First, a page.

When Does Bullying Prevention Cross the Line into Censorship?

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Michigan University is taking a lot of flak for their latest bullying prevention campaign, which encourages students to use “inclusive language” and think about how their words may affect others. While it sounds good on the surface, many are upset over the list of words that the campaign urges students to remove from their language. Some go so far as to call this bullying prevention tactic a step towards an Orwellian form of censorship.

Related: Is Racist Bullying A Hate Crime?

Bullying Prevention or Censorship?

First, this isn’t so much about the Michigan University campaign as it is about the idea behind it. If you want to learn more about that campaign, I suggest checking out the article from The Daily Orange. It seems pretty balanced.

Now, onto the meat of the campaign: encouraging students to drop certain words from their vocabulary that may offend others. Basically, the bullying prevention initiative calls on students to think about how certain words can really hurt other students. These words include truly tactless and hurtful terms like “retarded” and “that’s so gay,” along with eyebrow raisers like “that test raped me.” Huh? I didn’t even know that was a term.

Then there are terms like “I want to die,” as in “oh my gods, I can’t believe he saw me without my makeup on! I totally want to die!” These aren’t the only phrases or words on the list, but they give you an overall picture. Some are obviously hurtful. Some, you have to think about.

“I want to die” in on the list because it may hurt the feelings of someone who survived a suicide attempt. As that someone (I had a rough time during my teen years), I can honestly say I wouldn’t think that you were mocking me or not considering my feelings if you uttered those words in embarrassment. I’d just think you were melodramatic.

The debate rages over whether the Inclusive Language Campaign is simply a way to help prevent bullying or an infringement on freedom of speech. They’re not punishing students who don’t exclude their suggested words or praising those who do with better grades. It’s primarily a poster-driven campaign. A little on the Orwellian side, yes. So far, though, it’s not a regulation, just a suggestion. So technically, it’s not yet crossing the line into censorship.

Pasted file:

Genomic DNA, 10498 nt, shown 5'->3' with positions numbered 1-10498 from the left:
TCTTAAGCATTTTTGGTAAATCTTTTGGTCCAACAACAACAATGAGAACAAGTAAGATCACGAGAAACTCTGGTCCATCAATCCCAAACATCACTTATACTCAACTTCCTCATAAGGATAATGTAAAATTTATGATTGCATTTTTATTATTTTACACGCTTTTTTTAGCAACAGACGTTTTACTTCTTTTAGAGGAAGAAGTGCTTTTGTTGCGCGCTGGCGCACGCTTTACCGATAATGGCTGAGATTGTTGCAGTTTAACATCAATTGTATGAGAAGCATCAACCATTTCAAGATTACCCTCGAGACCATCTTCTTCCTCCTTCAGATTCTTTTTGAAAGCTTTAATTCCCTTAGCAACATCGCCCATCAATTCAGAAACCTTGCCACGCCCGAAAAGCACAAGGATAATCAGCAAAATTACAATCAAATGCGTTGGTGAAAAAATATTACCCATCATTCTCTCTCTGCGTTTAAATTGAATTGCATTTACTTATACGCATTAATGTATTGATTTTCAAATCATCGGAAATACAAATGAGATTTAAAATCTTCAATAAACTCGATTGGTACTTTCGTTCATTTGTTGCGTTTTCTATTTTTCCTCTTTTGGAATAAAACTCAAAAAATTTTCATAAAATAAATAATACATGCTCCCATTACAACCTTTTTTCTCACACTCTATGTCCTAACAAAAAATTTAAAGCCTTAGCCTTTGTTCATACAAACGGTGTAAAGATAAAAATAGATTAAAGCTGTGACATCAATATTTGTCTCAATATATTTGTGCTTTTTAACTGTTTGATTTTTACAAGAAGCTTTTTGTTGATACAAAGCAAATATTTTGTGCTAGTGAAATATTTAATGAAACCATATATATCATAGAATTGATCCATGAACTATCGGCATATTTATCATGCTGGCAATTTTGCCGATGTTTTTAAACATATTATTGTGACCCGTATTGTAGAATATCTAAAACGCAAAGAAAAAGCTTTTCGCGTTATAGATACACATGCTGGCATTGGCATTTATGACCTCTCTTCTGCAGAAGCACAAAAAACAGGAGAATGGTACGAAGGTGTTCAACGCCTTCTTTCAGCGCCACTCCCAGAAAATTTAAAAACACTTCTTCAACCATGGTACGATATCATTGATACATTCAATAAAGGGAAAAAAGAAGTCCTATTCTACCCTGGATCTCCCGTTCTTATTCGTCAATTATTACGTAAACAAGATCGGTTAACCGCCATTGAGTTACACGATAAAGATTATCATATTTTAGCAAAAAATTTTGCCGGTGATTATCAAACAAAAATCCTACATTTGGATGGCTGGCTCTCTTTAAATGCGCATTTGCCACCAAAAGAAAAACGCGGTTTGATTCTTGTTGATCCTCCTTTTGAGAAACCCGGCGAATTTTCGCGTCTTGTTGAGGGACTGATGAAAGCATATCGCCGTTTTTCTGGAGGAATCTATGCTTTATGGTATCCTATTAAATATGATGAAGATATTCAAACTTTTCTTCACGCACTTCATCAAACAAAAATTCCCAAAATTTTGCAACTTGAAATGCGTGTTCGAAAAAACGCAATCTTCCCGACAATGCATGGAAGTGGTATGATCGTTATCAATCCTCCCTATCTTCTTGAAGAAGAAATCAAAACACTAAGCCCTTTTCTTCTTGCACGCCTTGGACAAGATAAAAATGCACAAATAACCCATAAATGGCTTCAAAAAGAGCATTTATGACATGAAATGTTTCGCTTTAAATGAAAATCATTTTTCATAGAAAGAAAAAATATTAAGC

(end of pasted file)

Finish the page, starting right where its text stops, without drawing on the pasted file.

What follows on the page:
My biggest issue with the campaign is that I just don’t think it’s going to be all that effective, especially in a college setting. I can see something like this working better in an elementary school, although maybe not with those exact words! In a high school or college setting, though, it quickly becomes a joke. Or worse. Plus, the University of Michigan Inclusive Language Campaign is geared towards simply wiping out words, not intentions. Intentions hurt far more than someone’s ignorant use of an outdated or offensive word.

Spread Awareness In Style With Anti-Bullying Jewelry

Honestly, the money they spent on this campaign (and based on internet chatter, it was a lot), could have been better spent on creating more multicultural activities or other opportunities for students of different backgrounds to get to know each other. That’s really the only way to bring people together and get them to really think about the feelings of others.

As for when bullying prevention crosses the line into censorship, I strongly believe that everyone has a right to freedom of speech, even if what they say offends me. If your right to say horrible things is taken from you, that’s censorship. However, when those horrible words cross the line into harassment, slander or threats, you are no longer protected and all bets are off. Bullying prevention should focus on protecting kids (and adults) against those types of speech. As for those who do feel the U of M campaign is crossing the line into censorship, I can point out dozens (hundreds, perhaps) of other actual government-sanctioned forms of censorship happening around the world against which our time would be better spent fighting.

What do you think? At what point does bullying prevention cross the line into censorship? At what point should we start to be concerned? Feel free to tell me I’m wrong in the comments if you disagree! Respectfully, of course, this is a family site!

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18 thoughts on “When Does Bullying Prevention Cross the Line into Censorship?”